LUXEMBOURG (Reuters) - Judges at the European Union’s highest court will hear a case on the Brexit process on Nov. 27, reviewing whether Britain could unilaterally withdraw its decision to leave the EU, the Court of Justice said in a statement on Wednesday.
The case was raised to the Luxembourg justices by a Scottish court, where politicians opposed to Brexit asked for a ruling to clarify the interpretation of Article 50 of the EU treaty, under which London last year gave two years’ notice of its departure.
No other member state has ever left the 60-year-old bloc.
Establishing that reversing the Brexit process can be done without the approval of other EU states would, argue those who brought the case, boost their argument that British lawmakers should block the withdrawal before it happens on March 29.
It is not clear when the ECJ might rule on the issue, known as the Wightman Case after Andy Wightman, a member of the Scottish parliament from the Green party, who led the action.
A court official said that typically, under the court’s “expedited procedure” for urgent matters, a ruling would be made three to six months after such a hearing. However, the ECJ noted in an order last month that there was “undeniably” a need for an urgent ruling before the British parliament votes on whether or not to accept a treaty with the EU setting out divorce terms.
British Prime Minister Theresa May insists that Britain will leave the EU in March. But she faces a battle in parliament to approve any potential treaty, on which negotiations are deadlocked over how to manage the Irish border. In principle, she could seek a parliamentary vote as early as this month.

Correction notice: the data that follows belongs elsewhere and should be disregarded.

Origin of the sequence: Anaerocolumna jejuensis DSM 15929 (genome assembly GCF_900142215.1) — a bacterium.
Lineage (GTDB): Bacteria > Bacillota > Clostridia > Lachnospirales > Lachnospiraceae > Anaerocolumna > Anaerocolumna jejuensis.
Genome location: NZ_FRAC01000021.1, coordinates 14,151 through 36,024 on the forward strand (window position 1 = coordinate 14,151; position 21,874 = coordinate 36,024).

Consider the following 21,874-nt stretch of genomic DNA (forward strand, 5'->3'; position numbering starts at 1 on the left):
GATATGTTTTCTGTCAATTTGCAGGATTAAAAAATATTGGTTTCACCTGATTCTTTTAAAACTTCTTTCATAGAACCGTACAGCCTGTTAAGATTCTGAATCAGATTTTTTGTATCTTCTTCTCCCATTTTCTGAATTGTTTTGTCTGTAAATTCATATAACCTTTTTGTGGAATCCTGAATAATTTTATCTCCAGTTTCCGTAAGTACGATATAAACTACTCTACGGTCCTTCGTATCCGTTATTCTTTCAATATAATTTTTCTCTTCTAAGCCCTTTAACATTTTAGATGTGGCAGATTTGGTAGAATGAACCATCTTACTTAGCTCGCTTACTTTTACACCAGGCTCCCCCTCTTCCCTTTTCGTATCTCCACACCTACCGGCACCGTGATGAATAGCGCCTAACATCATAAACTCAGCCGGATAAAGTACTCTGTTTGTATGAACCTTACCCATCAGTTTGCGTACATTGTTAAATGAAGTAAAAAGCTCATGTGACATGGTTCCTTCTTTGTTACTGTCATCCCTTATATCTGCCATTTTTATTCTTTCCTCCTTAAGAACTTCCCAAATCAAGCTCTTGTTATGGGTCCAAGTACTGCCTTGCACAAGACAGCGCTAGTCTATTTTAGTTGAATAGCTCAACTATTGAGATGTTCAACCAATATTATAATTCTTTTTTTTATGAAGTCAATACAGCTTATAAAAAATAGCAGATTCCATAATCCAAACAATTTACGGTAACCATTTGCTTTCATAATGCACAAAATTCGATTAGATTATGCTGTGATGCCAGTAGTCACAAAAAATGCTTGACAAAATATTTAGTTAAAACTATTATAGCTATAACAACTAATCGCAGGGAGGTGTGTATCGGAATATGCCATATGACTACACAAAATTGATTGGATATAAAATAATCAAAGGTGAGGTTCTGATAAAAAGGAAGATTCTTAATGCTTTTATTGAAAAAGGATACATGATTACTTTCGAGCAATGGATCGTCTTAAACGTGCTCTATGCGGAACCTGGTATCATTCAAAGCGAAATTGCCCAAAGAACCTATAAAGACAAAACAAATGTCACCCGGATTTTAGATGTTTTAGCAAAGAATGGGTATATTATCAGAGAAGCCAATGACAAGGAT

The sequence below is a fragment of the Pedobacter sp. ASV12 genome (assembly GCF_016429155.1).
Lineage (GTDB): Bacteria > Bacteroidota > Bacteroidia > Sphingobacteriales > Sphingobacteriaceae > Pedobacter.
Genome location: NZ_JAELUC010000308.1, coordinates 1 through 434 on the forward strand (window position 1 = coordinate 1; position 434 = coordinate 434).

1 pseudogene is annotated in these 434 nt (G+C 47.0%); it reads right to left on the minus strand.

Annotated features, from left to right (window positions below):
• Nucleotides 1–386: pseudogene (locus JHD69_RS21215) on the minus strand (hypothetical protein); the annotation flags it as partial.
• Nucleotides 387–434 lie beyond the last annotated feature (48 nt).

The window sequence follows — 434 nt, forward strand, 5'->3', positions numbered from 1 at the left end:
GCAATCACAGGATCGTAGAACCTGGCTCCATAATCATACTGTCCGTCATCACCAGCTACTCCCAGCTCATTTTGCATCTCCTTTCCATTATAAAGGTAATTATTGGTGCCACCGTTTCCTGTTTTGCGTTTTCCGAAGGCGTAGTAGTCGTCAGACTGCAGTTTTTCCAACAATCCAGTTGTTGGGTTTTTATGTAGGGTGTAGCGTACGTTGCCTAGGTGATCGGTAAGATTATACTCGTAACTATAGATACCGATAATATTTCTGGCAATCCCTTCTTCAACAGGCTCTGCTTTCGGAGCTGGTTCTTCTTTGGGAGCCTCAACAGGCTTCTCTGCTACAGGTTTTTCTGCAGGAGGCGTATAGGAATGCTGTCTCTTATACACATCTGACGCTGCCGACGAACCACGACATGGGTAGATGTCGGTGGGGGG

A leaked government memo published by the BBC on Tuesday suggested that the date of the Luxembourg hearing, Nov. 27, could be exactly the day that May asks lawmakers to vote — leaving the ECJ’s opinion in the matter moot.
A spokeswoman for May’s government said that it was seeking to appeal the decision by Scotland’s Court of Session to go to the ECJ at Britain’s Supreme Court. “It remains a matter of firm policy that we will not be revoking the Article 50 notice, and we will not comment further on ongoing litigation,” she added.
On Tuesday, the government said it had submitted written observations to the ECJ, restating its position that the court should dismiss the case as it has long refused to rule on hypothetical questions or provide advisory opinions.
Article 50 of the EU’s Lisbon Treaty sets a two-year limit for a state to negotiate a withdrawal treaty with the EU. That treaty must be approved by a specially calculated majority of the other member states. The article also says the two-year negotiation period can be extended if all other states agree.
It does not address the issue of whether the country asking to leave can simply change its mind and retain membership without seeking the approval of the other EU countries.
(This story corrects day in lead to Wednesday)
Reporting by Alastair Macdonald and Gabriela Baczynska in Brussels; editing by David Stamp